Ladbroke’s has odds.
I’ve been predicting Bhagwati forever, but I think since Krugman is thought of as a trade guy, they won’t give it to another one. That knocks out Dixit, Helpman and Grossman too.
Fama and French have been high on lists for a few years, but I’d have to say they’re out for a few years: there won’t be a finance prize until people once again realize that bubbles don’t mean markets are inefficient.
I’m not a micro person, but it’s been a while, so you’ve got to think that Jean Tirole, Dale Mortensen, Christopher Pissarides, Dale Jorgenson, Peter Diamond all have good chances.
I don’t think it’s a good year for macro, so Barro and Sargent are out, but I’d think that Chris Sims and Lars Peter Hansen might have a chance for econometrics.
I’ve heard Shiller mentioned, which I think is kind of lame, but perhaps paired with a real dark horse like Philip Cagan this might make sense: an early bubble theorizer with a bubble Cassandra.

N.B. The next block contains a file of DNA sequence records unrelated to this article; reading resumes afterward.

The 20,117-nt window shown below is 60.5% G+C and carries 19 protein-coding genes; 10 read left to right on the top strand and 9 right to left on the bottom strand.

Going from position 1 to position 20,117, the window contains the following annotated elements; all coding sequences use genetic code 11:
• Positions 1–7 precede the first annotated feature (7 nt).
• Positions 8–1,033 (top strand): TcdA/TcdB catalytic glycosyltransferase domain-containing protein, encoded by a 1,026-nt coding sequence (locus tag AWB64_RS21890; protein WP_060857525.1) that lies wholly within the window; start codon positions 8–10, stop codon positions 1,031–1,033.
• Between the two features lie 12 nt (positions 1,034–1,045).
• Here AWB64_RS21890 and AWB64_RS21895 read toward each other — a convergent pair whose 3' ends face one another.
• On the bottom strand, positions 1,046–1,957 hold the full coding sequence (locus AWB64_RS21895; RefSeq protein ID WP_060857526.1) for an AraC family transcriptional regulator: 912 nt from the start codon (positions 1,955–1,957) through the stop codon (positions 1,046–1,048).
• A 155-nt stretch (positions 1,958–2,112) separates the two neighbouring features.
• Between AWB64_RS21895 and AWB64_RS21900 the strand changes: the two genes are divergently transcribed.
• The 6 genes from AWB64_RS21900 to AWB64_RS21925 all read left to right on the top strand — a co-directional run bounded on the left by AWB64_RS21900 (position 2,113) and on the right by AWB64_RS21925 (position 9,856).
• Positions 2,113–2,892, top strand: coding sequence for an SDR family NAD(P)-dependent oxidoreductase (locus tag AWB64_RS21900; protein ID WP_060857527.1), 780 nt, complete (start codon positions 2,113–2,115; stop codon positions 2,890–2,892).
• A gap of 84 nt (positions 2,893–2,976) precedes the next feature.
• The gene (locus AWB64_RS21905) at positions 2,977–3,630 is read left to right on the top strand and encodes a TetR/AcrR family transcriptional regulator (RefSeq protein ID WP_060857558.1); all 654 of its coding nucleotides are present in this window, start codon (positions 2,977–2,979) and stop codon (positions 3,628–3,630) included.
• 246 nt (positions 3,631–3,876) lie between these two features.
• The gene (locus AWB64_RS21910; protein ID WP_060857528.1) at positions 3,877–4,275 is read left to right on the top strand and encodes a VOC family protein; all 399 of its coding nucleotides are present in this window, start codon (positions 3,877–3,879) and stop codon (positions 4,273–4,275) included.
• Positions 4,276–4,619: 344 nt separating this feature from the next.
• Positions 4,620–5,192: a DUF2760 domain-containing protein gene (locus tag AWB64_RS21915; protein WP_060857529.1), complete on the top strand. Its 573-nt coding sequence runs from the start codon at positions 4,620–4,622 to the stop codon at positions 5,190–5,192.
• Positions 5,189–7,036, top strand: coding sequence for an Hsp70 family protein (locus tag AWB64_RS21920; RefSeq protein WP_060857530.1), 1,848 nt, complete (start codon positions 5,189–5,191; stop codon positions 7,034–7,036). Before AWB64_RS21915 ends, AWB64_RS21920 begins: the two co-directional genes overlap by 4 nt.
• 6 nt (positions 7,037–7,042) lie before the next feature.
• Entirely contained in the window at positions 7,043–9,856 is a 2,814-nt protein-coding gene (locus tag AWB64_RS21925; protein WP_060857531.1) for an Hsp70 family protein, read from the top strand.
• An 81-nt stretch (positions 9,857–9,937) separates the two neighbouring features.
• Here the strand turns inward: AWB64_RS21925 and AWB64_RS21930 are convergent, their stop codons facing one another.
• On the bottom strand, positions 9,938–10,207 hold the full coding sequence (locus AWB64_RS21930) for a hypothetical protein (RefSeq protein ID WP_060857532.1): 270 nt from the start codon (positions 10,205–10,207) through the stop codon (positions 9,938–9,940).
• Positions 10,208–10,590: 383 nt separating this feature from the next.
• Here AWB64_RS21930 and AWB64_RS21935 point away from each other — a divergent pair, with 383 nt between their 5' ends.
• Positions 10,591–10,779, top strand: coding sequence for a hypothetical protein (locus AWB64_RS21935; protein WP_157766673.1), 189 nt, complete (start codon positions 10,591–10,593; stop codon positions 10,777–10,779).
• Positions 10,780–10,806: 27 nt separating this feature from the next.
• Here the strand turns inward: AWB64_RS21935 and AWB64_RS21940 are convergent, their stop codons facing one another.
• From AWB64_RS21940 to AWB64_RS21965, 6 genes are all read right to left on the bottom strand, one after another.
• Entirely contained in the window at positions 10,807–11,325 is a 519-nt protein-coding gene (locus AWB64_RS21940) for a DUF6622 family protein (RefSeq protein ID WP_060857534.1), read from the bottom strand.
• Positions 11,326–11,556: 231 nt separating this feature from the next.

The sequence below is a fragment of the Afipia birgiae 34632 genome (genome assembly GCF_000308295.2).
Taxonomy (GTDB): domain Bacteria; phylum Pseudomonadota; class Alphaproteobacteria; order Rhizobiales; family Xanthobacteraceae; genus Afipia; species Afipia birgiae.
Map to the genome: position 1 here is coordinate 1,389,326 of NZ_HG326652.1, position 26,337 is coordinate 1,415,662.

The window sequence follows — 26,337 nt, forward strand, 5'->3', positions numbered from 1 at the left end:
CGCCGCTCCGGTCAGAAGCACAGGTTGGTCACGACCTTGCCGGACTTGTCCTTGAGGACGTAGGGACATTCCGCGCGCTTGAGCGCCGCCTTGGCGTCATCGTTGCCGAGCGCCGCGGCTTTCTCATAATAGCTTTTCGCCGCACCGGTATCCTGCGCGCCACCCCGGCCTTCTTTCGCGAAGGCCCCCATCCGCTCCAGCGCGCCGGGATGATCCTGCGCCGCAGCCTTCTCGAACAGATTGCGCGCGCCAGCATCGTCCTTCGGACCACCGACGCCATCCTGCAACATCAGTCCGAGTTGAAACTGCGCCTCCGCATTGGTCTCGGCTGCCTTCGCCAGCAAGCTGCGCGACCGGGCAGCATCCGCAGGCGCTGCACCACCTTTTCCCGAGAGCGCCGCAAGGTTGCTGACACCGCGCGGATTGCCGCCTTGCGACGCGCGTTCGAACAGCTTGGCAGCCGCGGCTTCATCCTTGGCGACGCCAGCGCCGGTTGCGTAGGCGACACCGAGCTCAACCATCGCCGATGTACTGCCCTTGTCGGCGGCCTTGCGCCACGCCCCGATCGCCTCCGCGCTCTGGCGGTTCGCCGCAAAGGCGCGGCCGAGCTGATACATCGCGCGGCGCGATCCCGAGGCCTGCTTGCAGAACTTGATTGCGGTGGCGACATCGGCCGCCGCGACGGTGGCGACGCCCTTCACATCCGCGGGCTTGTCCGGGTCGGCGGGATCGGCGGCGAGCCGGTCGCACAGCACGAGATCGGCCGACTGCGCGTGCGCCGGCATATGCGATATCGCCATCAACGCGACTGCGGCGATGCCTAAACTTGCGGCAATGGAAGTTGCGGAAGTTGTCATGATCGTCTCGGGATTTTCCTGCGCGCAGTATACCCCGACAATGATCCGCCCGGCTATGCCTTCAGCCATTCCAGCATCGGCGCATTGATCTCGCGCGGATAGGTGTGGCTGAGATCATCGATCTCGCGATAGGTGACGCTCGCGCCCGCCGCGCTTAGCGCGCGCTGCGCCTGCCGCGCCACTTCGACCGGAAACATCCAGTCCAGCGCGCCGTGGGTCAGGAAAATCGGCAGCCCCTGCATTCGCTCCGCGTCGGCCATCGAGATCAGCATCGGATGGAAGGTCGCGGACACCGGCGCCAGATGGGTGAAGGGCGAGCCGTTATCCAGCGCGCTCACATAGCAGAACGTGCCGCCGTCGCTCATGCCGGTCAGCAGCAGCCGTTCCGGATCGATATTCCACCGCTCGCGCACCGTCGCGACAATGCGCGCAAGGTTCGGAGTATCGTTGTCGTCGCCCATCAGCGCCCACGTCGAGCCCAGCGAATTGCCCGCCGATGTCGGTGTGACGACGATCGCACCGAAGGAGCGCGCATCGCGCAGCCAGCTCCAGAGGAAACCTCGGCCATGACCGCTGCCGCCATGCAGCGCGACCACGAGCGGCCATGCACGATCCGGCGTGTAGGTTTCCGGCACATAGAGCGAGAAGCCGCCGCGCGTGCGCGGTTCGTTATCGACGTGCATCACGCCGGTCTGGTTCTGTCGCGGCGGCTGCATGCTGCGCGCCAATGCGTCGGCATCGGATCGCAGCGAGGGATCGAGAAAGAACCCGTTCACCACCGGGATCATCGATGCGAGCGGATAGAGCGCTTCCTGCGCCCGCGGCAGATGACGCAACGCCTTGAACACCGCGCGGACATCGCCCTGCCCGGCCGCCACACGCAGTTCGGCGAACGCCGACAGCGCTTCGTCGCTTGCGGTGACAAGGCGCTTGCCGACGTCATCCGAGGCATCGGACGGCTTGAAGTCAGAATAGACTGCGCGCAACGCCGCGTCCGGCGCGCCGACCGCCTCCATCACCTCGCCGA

If I had money I think I’d put it on Nordhaus. It’s starting to look like the panic has worn off about anthropogenic global warming, so at this point anointing a grown-up would be a useful message.
Also, there’s a chance for a dark horse from the younger international finance guys: Rogoff, Obstfeld and so on. I don’t think these guys really rank yet, but they’ve certainly been on radar screens the last year or so.
I still think Romer is too young.
Lastly, there’s the death watch list. Believe it or not, Harberger, Alchian, Demsetz, Shell and Uzawa have made it through another year. I’d be especially happy with an Alchian and Demsetz award.